The restaurant and bar has wall after wall of dollar bills as wallpaper, a tradition that started in about 1950 or so. The building burned once with all of its dollars. It was robbed once of its dollars. But, the custom flourishes and it is estimated that approximately 160,000 dollars are stapled to the walls. Some get damaged as you brush by them; many have signatures or are accompanied with a business card.

The place has a number of murals suggestive of its more notorious past.

Plenty of old rusty relics decorate the grounds and buildings.

We drove past the town headed for Fish Camp. We got by this flooded section of road easily, but the road is under repair and closed ahead of this spot and we only ventured a few miles farther.
On the way out, we stopped at the State Camp Grounds and got close to some of the saguaro cactus, not very big ones, but fat and healthy looking.

We drove by forests of Cholla, some in bloom making a white dotted hillside. And, at the end of the day, we stopped by Jim’s home lodge of the VFW for a hamburger and a beer. Good stuff. And, here, they serve the beer COLD!

And, I always thought that indentation in the bottom of the mug was to give you the idea you had more than you actually got, kind of a “packaging” trick.

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The trail we hiked was quite rough in places and steep in others. High desert, inhospitable to all but those who called it home, the Chiricahua Apache. They adopted the horse from incursions of Spaniards and made their last stand here against the American Calvary for life as they had known it.
The Apache allowed the Butterfield Stage to trek across their lands. They didn’t see them as a threat. It was a tense trip because the Butterfield drivers knew the Apache could be unpredictable. This pass was a direct link to the only southern route into California by way of the Yuma crossing which moved men and goods across the mighty Colorado river. Above is a trace of the stage road leading down into the valley and beyond.

This pass was chosen because it had the only dependable, year around source of water, Apache Springs. The Apache way of life was to ride into the valley and bag deer. The women kept the children, collected berries, prickly pear and other edibles to complete their way of life. When settlers began intruding, the Apache raided them. Everyone coveted the water.

The U.S. established Fort Bowie to protect the pass and its settlers from the Apache. They sent in soldiers and an uneasy co-existence was maintained for many years between the U.S. and the Apache by way of talks with their leader, Cochise. The U.S. established an Indian Agent to assist with peace-keeping promises. Skirmishes with indians and settlers were common with fear and mistrust ruling reason on both sides.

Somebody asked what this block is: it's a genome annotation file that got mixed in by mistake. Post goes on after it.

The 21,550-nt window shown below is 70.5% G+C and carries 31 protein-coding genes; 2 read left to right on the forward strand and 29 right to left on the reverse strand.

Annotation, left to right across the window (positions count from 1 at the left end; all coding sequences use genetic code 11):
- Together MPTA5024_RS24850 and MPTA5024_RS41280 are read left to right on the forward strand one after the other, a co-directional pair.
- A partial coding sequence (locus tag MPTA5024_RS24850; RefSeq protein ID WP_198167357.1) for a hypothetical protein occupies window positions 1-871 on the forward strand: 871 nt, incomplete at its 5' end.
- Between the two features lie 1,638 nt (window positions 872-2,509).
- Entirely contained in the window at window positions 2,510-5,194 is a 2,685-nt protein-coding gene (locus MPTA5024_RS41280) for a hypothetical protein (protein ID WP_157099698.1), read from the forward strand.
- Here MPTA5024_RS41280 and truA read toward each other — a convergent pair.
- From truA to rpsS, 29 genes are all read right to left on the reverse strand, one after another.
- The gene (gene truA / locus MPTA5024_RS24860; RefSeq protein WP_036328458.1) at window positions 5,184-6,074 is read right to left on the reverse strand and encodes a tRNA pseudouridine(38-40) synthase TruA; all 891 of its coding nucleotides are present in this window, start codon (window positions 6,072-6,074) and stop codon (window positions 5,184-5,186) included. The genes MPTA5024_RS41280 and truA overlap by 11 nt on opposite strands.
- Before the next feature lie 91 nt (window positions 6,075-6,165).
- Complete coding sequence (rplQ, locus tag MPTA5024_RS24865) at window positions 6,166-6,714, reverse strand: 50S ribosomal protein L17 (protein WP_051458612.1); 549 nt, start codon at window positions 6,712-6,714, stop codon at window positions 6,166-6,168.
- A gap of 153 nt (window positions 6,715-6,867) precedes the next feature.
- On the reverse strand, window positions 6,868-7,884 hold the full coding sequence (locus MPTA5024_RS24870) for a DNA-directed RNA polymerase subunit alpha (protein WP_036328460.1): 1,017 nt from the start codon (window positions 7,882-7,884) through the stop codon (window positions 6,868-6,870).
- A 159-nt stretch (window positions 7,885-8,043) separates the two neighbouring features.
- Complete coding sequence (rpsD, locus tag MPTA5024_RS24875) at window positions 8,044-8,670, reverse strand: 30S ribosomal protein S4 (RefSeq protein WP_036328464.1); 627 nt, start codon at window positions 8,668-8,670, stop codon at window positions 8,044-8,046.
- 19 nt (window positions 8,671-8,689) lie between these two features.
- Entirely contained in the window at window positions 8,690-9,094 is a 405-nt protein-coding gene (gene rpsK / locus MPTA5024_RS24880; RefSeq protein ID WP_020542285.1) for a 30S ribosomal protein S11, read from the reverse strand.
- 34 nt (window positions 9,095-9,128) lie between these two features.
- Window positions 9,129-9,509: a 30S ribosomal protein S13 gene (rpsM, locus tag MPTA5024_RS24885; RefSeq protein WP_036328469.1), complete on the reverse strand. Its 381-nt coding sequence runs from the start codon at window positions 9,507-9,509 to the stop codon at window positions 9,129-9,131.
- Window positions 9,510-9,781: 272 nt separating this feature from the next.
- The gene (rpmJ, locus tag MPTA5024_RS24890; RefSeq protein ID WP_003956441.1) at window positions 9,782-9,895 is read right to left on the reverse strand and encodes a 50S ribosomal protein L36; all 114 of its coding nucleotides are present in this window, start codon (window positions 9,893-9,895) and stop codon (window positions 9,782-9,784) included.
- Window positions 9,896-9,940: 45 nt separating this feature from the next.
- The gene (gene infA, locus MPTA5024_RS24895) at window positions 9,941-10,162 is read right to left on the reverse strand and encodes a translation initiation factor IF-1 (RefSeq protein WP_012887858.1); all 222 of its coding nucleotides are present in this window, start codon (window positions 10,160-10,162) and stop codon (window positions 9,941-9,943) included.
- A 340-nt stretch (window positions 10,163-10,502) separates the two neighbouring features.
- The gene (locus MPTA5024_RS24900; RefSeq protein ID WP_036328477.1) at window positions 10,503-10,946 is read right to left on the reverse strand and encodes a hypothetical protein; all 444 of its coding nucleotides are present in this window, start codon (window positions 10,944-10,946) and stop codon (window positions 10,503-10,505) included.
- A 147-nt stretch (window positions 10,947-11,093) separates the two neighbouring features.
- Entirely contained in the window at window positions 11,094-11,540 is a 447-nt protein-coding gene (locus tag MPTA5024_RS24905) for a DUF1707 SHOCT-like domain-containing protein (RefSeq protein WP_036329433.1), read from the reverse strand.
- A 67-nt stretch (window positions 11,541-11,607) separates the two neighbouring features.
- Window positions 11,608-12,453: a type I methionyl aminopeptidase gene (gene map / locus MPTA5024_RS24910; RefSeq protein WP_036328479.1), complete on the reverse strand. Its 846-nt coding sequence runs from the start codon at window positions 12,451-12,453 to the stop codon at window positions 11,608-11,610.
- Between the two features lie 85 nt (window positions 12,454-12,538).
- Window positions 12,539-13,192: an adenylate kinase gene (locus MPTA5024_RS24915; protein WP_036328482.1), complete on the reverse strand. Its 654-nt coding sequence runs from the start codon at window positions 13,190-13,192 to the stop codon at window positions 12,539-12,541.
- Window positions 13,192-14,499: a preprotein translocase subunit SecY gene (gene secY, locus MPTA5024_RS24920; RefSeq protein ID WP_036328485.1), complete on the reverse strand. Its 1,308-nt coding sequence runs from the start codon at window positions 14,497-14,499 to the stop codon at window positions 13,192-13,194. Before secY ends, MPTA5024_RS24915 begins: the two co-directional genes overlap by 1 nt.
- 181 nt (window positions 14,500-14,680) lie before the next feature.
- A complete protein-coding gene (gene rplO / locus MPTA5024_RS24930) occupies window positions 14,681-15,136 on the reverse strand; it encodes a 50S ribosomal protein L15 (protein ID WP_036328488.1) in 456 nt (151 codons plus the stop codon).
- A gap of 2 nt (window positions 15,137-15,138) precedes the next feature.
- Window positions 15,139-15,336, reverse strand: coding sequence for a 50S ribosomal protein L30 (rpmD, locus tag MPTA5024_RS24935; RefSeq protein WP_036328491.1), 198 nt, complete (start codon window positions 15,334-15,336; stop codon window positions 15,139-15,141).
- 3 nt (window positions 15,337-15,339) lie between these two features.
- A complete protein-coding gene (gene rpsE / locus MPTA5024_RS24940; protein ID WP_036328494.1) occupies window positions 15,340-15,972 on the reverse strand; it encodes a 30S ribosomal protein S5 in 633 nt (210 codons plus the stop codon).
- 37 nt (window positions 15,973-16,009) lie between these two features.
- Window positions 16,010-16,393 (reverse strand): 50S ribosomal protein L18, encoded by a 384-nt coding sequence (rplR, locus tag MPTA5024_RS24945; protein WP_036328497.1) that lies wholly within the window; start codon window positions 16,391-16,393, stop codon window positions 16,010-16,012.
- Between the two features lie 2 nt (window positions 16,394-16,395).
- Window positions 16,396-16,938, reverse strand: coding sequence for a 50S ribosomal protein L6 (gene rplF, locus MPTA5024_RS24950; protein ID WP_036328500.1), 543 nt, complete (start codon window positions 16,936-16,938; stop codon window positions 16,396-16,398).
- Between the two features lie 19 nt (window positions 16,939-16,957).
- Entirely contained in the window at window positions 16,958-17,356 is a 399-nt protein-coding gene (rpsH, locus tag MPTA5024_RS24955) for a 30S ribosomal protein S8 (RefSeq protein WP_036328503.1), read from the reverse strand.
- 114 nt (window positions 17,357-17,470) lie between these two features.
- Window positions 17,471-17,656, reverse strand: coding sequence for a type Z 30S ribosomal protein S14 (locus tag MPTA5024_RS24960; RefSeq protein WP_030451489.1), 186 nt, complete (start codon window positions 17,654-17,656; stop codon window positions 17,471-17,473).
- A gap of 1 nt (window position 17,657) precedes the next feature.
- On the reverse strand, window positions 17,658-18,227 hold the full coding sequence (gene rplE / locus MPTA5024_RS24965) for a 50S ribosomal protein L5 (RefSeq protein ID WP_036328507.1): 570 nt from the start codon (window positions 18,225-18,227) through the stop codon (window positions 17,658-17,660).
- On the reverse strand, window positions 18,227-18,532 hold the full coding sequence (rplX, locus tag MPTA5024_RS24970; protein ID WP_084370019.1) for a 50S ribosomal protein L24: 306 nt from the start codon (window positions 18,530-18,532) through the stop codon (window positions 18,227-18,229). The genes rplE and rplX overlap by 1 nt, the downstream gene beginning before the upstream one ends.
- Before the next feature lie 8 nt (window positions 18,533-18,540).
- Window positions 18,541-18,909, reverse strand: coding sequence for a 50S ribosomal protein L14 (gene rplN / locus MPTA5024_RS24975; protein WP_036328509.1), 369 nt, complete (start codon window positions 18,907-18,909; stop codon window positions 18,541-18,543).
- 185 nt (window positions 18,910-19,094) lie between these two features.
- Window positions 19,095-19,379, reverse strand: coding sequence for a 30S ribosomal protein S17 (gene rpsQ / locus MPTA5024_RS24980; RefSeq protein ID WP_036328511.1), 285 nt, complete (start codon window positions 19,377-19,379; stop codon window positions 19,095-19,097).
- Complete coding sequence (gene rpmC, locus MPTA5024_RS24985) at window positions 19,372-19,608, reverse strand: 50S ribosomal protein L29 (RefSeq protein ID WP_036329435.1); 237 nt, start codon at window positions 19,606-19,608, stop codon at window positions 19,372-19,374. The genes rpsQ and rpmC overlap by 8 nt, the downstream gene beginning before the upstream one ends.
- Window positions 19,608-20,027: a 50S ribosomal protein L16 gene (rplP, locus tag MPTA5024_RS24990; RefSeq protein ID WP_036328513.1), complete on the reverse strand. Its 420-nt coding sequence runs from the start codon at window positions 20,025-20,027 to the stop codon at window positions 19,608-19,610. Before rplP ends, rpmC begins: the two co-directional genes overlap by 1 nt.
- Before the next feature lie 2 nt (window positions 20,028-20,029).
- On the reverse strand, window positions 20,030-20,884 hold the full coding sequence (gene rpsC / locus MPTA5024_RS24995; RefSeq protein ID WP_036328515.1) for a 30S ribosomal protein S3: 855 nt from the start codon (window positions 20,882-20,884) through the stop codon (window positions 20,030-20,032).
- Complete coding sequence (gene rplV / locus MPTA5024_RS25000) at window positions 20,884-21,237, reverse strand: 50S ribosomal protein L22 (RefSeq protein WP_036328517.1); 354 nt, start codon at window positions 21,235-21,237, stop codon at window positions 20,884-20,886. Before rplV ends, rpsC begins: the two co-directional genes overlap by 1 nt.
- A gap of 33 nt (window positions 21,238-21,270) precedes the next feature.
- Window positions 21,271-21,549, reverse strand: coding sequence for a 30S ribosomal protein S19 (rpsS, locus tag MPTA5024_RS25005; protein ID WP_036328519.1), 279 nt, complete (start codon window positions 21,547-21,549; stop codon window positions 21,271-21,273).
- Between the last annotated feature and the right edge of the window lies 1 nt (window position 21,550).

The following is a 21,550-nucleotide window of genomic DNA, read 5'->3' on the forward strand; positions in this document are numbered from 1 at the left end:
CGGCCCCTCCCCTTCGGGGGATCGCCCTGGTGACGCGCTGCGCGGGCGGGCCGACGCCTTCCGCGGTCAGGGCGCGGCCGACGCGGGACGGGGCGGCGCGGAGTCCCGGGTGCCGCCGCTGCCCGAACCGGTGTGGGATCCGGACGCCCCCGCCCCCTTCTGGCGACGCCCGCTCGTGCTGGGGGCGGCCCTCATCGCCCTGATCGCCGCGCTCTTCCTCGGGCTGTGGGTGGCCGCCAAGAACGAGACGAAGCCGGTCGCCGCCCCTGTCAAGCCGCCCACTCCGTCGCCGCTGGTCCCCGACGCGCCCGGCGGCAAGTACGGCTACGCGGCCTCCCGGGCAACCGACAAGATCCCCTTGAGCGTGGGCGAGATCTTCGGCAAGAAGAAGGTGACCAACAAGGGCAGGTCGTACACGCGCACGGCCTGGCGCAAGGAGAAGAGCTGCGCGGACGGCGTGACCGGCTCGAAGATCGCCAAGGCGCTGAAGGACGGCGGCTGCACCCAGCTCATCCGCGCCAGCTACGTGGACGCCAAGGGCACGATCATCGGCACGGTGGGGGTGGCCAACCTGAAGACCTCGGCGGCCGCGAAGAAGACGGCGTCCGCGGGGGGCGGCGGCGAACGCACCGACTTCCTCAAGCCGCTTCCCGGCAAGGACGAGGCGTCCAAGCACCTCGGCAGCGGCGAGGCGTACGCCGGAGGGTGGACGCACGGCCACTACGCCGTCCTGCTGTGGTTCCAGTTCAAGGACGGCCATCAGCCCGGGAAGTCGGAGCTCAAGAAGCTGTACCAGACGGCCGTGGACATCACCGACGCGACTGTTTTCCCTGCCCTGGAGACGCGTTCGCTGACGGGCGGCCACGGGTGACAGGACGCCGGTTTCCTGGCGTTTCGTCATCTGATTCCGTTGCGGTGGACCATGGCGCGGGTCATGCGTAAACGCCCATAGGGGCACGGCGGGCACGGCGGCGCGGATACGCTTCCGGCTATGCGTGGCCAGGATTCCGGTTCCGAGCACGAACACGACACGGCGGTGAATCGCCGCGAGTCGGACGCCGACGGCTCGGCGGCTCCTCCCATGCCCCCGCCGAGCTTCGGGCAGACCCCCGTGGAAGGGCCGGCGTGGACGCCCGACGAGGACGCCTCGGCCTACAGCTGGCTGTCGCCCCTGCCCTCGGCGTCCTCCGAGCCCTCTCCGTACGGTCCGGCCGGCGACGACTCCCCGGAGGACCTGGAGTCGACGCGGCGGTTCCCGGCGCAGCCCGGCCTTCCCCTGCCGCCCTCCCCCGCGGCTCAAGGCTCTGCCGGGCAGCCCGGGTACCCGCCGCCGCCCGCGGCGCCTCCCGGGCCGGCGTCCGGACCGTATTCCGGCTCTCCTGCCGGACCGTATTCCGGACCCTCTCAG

A shared cemetery.

Then the Bascom affair led to eleven years of all out war when the Apache were accused of kidnapping Mickey Free. Bascom was sent in to rectify things and during a meeting with Cochise he committed the unforgiveable sin of grabbing Chochise and imprisoning him during a peace talk. The new Apache leader was the renegade, Geronimo.
The U.S. sent in more and more troops. Expanded Fort Bowie and brought in Cannon to fight the Indians. They eventually succeeded in getting the Apache to surrender. They moved Cochise and Geronimo with their people to reservations.
It struck me how accurately some of the western movies I’ve seen over the years portrayed these events. Its also ironic that just 120 miles north, at Tuscon, are the studios that produced most of those movies on Arizona land.
The remains of the expanded, second Fort Bowie above. The hike takes you to both forts. The visitor center nearby has wonderful books on the Apache and a small, but good museum.

In this museum sits the tent shaped stove above. A soldier invented it and canvas covered tents, claiming he got the idea from examining indian tents. He signed a contract with the U.S Government to supply the tents for a royalty on each one sold. It is estimated he would have made 250,000 in royalties had they paid him. It was his misfortune to side with the Confederates.